How To Craft Your Elevator Pitch as a Multipotentialite
Photo courtesy of Alex Barth.

How To Craft Your Elevator Pitch as a Multipotentialite

Written by Janet Brent

Topics: Self-Employment

Picture this. You’re at a networking event and people are introducing themselves and meeting for the first time. You enjoy meeting new people and feel energized by seeing so many like-minded people in one place. Then, that dreaded question comes.

“So what do you do?”

You freeze because you hate the standard elevator pitch spiel. You don’t want to be defined by any one thing and you’re not sure how to package up all that you do in one tidy sentence or two. Anxiety sets in and you’re left rambling on and on, wondering if anything you say is making any sense.

You don’t want to be limited to one title. In fact, normal titles bore you. You want to be remarkable.

Here’s a 3-step approach to help you come up with an elevator pitch that feels right to you.

1. Create Your Own Title

Get creative with your job description. You’ve created your own opportunities and projects. You may have your own body of work. You get to decide what your job title is. Are you a brand instigator or chief change maker?

By creating your own job title, you can pique people’s curiosity. You can show your personality and give people an opportunity to see your style. By being creative and different, you can alienate the people who would never get you and your work (this is a good thing!)

I’m not just a graphic designer. I’m a “creative badass”. My job title reveals some of my personality, while still giving you a glimpse into the kind of work I do.

The disadvantage to this approach is the unfamiliarity it generates. If your title is too far out there, people may have no clue what your title means or what you do. Think of a title that is unique but which still gives people a glimpse into what you do. Your title should still be descriptive, after all.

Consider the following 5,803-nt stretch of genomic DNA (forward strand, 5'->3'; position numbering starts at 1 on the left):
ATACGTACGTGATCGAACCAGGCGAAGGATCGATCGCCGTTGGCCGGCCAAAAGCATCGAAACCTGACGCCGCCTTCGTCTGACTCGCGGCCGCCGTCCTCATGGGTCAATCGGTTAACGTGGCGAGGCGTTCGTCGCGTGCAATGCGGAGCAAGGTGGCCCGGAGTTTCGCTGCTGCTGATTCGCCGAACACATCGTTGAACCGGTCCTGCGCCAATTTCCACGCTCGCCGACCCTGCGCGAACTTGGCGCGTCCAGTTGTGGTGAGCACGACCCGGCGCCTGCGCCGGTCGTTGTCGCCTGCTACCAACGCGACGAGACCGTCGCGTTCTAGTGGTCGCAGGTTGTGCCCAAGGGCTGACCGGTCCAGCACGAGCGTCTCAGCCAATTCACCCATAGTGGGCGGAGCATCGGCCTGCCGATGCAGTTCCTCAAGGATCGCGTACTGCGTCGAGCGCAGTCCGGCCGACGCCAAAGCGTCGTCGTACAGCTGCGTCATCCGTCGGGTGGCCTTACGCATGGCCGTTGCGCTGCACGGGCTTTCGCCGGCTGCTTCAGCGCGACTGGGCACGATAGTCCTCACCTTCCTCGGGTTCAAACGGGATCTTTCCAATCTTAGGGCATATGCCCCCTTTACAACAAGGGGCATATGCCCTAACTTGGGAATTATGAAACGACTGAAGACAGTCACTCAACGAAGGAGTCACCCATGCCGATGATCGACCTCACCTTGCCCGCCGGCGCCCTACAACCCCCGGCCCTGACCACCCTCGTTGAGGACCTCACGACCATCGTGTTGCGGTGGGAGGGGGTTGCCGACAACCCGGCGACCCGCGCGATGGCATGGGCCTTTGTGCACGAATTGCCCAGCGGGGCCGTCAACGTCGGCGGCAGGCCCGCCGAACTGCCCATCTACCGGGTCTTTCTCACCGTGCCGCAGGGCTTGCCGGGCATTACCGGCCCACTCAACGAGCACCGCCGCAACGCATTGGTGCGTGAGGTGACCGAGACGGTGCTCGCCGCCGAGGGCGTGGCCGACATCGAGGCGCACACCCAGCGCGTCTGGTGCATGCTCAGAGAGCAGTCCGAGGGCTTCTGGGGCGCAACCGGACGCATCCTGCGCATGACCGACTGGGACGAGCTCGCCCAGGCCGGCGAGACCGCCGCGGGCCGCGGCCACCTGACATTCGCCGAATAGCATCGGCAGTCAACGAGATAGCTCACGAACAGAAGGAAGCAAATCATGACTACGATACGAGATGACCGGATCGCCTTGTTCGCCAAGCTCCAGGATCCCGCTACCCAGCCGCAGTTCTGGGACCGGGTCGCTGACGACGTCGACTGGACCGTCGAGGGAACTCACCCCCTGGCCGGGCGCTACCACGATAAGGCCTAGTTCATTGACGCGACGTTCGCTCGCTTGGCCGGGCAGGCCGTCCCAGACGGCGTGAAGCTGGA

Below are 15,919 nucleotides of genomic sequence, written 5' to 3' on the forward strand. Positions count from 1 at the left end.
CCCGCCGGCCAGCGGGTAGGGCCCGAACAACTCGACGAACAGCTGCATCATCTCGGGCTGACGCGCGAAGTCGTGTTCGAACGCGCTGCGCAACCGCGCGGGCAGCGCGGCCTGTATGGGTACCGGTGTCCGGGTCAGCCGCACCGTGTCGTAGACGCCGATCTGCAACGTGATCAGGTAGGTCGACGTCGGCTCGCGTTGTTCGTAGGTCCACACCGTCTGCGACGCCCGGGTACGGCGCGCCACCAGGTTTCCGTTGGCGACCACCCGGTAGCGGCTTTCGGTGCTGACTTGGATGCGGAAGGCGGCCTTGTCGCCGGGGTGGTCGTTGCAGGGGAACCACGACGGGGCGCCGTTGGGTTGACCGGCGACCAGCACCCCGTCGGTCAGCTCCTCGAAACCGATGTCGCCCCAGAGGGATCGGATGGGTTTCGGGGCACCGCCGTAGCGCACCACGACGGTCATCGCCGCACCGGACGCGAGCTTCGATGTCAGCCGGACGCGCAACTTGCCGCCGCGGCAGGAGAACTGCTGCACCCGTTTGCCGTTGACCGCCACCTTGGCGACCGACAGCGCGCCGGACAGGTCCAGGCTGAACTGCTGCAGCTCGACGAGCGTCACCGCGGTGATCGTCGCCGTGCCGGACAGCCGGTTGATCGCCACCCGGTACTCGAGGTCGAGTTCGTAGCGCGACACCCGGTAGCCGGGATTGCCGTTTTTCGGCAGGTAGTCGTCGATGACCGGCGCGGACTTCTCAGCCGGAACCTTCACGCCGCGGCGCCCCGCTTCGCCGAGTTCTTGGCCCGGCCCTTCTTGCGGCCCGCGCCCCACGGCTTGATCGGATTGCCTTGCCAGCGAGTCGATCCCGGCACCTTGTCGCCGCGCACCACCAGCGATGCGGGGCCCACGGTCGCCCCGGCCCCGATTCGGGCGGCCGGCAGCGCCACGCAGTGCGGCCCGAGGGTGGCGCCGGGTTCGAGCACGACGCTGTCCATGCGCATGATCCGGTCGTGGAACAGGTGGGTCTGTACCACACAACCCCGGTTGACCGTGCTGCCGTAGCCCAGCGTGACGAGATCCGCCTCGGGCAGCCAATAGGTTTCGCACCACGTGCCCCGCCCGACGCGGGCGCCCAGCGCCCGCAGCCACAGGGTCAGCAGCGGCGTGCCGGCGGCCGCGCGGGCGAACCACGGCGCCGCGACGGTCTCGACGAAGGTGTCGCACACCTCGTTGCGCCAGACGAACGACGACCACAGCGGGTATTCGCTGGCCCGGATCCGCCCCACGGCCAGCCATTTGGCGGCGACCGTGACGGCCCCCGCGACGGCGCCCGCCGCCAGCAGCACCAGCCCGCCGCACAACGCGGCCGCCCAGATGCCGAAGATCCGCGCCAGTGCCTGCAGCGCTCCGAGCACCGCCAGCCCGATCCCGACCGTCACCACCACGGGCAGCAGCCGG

2. Hone in on Your Target Market

As a multipotentialite, it can be challenging to see the threads of commonality in the work, projects, and clients you take on. Think about the last five people you’ve worked with. What types of projects did you do? What types of people were you helping? See if you can find a common denominator. If you can’t find anything, figure out who you’d love to work with the most if you had a choice.

Niche is a word that makes me cringe, but it doesn’t have to be a bad thing. In fact, it’s mostly good! Honing in on a niche doesn’t mean limiting yourself in terms of the products or services you offer; it means having a clear sense of who you’re serving.

Once you’re clear on who you serve, you can build your body of work with a specific type of person in mind. This will make your brand and message clearer, which will make it easier to attract clients.

I currently serve holistic, creative, heart-centered entrepreneurs, but even that’s a broad range of people. Although I love the clients I attract, I recently received the advice that I should hone in even more for better results. I realize my love of writing and my interest in book design are the perfect ways to focus even more on a heart-centered niche of authors, writers, and other messengers.

3. Putting It All Together

Once you have your title and target market figured out, use these prompts to put it all together. Just fill in the blanks.

  • I help [target market] with their [services and skills that you offer] as a [unique title].
  • I’m a [unique title] for [target market].
  • I help [target market] by [services/products] so that they can [results you provide].

Keep in mind that you are also more than a label and a job title. Don’t be afraid to ad lib your life and your elevator speech with the things that excite you, the projects you’re starting, and the problems you’re trying to solve.

Your Turn

How do you approach the elevator speech? Do you have it memorized or forgo it completely?

janet_aboutJanet Brent is an intuitive graphic/web designer for creative, holistic and heart-based entrepreneurs. She’s interested in passionate people making positive change. Find her blogging on Purple Panda and on twitter @janetbrent.


  1. Geoff says: